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Supreme Court of Iowa.

STATE of Iowa, Appellee, v. Kristen Joy JAMES, Appellant.

No. 03-2031.

Decided: March 11, 2005

Linda Del Gallo, State Appellate Defender, and Patricia A. Reynolds, Assistant State Appellate Defender, for appellant. Thomas J. Miller, Attorney General, Kevin Cmelik, Assistant Attorney General, R. Steven Johnson, County Attorney, and Michael J. Jacobson, Assistant County Attorney, for appellee.

Kristen James was convicted of child endangerment in violation of Iowa Code section 726.6 (2003).   We conclude the district court misinterpreted the “knowingly” element of the child endangerment statute, and we therefore reverse the judgment of the district court and remand for a new trial.

I. Facts and Prior Proceedings.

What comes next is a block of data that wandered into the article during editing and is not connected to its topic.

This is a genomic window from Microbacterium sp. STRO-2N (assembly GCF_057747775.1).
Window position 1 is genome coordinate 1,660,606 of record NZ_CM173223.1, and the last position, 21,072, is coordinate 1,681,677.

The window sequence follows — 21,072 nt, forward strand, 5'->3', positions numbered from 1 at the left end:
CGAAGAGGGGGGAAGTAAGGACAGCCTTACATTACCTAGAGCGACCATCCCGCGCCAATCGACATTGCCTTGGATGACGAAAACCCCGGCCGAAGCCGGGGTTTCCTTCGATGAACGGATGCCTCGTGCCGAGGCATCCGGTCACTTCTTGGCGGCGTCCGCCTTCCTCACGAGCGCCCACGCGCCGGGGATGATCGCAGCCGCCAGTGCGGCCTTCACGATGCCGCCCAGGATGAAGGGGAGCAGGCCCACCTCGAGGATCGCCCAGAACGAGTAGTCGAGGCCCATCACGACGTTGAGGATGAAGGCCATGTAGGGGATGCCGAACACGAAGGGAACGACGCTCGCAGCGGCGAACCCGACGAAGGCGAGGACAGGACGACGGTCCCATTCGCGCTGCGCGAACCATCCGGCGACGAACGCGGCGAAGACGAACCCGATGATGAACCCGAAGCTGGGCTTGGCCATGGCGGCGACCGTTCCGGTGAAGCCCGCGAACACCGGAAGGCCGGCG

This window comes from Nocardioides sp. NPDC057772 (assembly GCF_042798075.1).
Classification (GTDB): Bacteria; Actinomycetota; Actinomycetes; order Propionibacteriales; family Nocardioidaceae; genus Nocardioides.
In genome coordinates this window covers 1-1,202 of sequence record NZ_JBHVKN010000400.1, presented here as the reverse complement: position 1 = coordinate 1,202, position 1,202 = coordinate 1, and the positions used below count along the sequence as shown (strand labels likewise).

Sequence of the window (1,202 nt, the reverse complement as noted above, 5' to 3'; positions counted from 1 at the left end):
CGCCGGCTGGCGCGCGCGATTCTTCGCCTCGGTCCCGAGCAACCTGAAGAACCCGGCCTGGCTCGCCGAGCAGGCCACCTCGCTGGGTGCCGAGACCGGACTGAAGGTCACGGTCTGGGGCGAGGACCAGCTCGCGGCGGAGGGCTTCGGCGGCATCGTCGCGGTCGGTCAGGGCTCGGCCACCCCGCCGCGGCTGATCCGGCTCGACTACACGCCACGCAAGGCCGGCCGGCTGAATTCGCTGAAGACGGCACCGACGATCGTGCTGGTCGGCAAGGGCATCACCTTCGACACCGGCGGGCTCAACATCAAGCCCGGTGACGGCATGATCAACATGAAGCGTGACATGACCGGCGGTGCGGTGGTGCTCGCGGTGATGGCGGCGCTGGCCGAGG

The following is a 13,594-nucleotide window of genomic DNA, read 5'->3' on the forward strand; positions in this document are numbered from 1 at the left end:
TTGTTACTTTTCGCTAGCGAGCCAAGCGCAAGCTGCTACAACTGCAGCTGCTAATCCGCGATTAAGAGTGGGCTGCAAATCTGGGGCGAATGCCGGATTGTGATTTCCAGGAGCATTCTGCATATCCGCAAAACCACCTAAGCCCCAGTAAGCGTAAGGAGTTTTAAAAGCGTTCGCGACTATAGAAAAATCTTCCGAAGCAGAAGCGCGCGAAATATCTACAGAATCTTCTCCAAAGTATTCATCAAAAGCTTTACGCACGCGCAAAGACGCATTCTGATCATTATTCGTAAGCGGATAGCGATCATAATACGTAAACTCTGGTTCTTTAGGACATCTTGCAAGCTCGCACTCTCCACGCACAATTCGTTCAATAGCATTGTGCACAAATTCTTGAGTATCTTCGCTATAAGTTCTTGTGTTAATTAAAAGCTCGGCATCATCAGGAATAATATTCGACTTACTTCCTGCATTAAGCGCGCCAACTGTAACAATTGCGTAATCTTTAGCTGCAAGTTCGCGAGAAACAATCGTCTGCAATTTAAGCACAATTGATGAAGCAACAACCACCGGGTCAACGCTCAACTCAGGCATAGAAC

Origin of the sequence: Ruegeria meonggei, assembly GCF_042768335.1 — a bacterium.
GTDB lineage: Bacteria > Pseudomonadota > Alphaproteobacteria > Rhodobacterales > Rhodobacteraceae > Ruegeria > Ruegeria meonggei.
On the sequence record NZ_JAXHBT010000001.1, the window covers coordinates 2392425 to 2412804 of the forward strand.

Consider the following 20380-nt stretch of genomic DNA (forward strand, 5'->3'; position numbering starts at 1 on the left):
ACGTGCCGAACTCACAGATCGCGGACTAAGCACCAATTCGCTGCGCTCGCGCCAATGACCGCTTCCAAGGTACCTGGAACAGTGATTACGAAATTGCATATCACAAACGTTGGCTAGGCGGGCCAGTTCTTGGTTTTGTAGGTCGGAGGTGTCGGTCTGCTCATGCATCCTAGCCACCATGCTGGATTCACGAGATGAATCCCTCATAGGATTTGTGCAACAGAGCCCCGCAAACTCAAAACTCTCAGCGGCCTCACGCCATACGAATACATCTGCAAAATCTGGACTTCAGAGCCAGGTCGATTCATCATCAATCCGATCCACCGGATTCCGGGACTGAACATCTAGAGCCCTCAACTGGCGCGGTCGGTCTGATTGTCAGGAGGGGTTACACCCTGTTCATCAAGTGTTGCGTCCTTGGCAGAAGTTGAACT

Jason and Kristen James lived in a second-floor apartment in Newton, Iowa, with their son, A.J., who was two years and nine months old.   The following facts appear to be undisputed.   On the day of this incident, Jason left for work at about 5:30 a.m. Both Kristen and A.J. were asleep, but Kristen soon awoke with a migraine headache.   She got up and took a medication, and in the process, awakened A.J. Kristen intended to go back to sleep, but she was concerned that A.J., who had a penchant for opening doors, would leave his room and possibly go outside.   Kristen tied his door almost shut with a telephone cord, leaving a gap of about two inches so he could call for her.   Kristen went back to bed and, apparently because of the migraine medication, fell sound asleep.